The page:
Note: This was originally written as a commentary for the Star Tribune.
I agree with Katherine Kersten on Transit-Oriented Development. It does have it’s share of problems. But she left out the rest of the stories.
The first is that what we’re doing today with suburbs and Car-Oriented Development may very well be worse and, not sustainable in the long term. Our suburbs require about 7 to 40 times as much roadway and parking per capita as more dense development typically found in traditional urban cities or pre-20th-century small towns. The problem, as Charles Marohn at Strong Towns lays out, is that we’re not taking in enough tax revenue to pay for the upkeep and replacement of all of these roads.
We’re falling behind on routine road maintenance and have a quite large bill coming due as the huge number of roads built over the past 50 years to support our suburbs start to need replacement. At some point in the next decade or so we won’t be able to ignore this anymore and the bill will likely require an increase in the gas tax of about $2 per gallon, in today’s dollars. And increasing amounts after that.
Katherine talks about Portland’s roads falling apart, but our story is no better (possibly worse). And her solution? Ignore our deteriorating roadways and bridges? Raise the gas tax? A bit of both?
Another story she doesn’t tell is that no city in the world has ever built it’s way out of automobile congestion. The amount of space needed for each of us to drive and park our cars is enormous compared to walking, bicycling, or transit. With that 24% population increase that Katherine notes, we’re on track to be like Los Angeles with similar drive times, congestion frustration, and pollution. Is that what Katherine really wants for our Twin Cities?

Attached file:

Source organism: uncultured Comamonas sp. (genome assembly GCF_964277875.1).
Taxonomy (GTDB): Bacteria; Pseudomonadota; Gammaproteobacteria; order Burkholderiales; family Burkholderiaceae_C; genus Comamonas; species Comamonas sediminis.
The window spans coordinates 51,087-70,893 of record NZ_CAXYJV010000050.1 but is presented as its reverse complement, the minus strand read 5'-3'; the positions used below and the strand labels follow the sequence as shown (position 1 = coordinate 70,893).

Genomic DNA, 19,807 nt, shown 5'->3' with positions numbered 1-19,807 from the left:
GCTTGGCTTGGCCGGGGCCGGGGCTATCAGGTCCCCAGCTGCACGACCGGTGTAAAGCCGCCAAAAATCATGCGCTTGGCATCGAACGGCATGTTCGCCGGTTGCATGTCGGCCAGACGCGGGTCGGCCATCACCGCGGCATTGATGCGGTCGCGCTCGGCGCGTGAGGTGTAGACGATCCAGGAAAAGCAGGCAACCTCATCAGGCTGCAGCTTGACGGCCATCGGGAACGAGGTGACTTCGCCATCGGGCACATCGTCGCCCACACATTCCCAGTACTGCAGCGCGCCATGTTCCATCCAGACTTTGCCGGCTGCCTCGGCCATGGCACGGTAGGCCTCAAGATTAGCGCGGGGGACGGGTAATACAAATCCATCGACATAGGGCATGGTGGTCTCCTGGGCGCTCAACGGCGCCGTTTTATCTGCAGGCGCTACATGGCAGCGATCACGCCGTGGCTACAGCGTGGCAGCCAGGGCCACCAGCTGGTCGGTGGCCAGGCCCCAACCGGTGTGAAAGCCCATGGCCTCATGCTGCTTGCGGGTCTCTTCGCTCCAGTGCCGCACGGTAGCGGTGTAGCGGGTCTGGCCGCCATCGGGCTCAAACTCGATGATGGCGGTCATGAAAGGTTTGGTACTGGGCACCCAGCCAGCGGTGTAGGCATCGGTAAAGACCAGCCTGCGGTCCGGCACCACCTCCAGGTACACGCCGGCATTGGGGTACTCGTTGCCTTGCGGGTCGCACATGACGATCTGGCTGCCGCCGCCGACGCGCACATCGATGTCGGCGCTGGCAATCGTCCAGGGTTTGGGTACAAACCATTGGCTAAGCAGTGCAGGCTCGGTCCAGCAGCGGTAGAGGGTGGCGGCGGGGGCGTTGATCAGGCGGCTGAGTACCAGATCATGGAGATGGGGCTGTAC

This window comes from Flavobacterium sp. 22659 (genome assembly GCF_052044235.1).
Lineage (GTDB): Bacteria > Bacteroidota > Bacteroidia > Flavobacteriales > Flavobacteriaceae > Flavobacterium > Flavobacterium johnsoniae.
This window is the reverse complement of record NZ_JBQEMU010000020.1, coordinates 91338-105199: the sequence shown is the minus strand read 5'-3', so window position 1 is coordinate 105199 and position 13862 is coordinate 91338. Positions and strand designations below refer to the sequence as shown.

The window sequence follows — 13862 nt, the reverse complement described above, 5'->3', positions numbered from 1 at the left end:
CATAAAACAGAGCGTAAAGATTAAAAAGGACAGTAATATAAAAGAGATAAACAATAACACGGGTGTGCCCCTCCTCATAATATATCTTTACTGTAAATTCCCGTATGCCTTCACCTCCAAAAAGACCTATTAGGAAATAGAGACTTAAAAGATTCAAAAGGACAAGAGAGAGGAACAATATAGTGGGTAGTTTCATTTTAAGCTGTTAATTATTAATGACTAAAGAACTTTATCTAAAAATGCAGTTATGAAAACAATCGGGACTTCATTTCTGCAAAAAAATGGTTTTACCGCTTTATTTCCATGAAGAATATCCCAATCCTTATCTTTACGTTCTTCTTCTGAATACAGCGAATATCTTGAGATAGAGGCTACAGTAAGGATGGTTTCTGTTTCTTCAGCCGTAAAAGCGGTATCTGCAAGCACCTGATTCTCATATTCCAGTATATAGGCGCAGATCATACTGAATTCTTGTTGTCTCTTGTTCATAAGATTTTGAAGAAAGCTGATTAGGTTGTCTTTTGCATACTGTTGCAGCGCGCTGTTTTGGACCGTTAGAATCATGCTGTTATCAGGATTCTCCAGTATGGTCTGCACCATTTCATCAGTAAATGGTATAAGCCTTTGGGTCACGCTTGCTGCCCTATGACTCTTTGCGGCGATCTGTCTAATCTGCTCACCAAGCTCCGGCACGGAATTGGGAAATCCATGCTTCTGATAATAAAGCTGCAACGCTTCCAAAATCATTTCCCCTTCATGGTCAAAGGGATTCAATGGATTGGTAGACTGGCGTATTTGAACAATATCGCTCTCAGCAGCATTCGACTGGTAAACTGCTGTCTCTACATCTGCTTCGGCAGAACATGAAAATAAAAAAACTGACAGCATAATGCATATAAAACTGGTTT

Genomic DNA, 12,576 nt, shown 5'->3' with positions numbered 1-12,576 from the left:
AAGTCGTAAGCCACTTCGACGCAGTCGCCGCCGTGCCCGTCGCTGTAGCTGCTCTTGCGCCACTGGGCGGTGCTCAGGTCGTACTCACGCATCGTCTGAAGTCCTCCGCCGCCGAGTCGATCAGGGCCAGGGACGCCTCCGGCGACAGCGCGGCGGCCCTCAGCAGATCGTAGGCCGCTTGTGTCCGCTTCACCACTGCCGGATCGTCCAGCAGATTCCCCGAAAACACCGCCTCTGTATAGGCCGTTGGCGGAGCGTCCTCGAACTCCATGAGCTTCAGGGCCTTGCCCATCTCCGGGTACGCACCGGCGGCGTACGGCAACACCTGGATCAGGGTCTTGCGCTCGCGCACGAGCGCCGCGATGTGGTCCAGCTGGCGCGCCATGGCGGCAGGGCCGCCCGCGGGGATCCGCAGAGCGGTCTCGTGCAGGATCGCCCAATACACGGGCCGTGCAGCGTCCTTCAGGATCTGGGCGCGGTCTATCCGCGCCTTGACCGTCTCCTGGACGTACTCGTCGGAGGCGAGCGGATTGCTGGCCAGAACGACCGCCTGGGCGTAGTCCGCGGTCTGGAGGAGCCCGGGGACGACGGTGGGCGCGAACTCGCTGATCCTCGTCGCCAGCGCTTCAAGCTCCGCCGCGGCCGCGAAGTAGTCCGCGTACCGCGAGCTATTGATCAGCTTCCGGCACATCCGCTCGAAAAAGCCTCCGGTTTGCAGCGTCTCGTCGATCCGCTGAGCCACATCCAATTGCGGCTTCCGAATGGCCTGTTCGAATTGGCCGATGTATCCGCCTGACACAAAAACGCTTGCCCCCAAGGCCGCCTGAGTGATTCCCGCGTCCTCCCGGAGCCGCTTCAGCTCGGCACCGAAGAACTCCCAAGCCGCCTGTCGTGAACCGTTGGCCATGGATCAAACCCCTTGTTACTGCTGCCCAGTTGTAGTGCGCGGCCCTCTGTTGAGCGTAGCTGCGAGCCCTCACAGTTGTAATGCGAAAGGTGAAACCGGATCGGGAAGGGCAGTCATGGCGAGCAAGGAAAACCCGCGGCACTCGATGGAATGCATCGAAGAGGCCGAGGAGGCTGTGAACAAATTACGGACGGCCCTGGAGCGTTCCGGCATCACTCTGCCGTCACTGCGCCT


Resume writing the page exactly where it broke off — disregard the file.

She laments that the tax dollars to pay for TOD will come from others. She ignores the story of how over 50% of the costs of our roads are paid for, not by the people who use them, but instead, by others. Taxpayers (including renters) who walk, ride a bicycle, and take transit help to pay for roads in the suburbs. Talk about subsidies.
Kersten notes that transit ridership in Portland decreased from 2008 to 2013, but leaves out the story of how, during this same period, unemployment there more than doubled from 5.2% to 11.6%. Could many of those who lost their jobs have been transit users? At the same time, walking, a key goal of TOD, increased from 4% to 7%.
There’s also the story of how development that supports walking, bicycling, and transit decreases traffic on all of our roadways. Does she really want 24% more cars on our already congested roads from that 24% increase in population she predicts?
Finally, Kersten leaves out the story of people’s lives. We now have the lowest life expectancy in the developed world. Our high traffic deaths and poor health are two leading contributors.
Active transportation such as walking and bicycling is a core element of TOD and is one key to reducing the lack of activity and obesity that underlie our poor health.
Our traffic engineers have given us the second most dangerous road system in the developed world. We are two to four times as likely to be killed by a driver here as someone in Europe. Only Greece, a country where you are still as likely to find a hole in the floor as a toilet, has a more dangerous road system. Fortunately our traffic engineers don’t design bathrooms.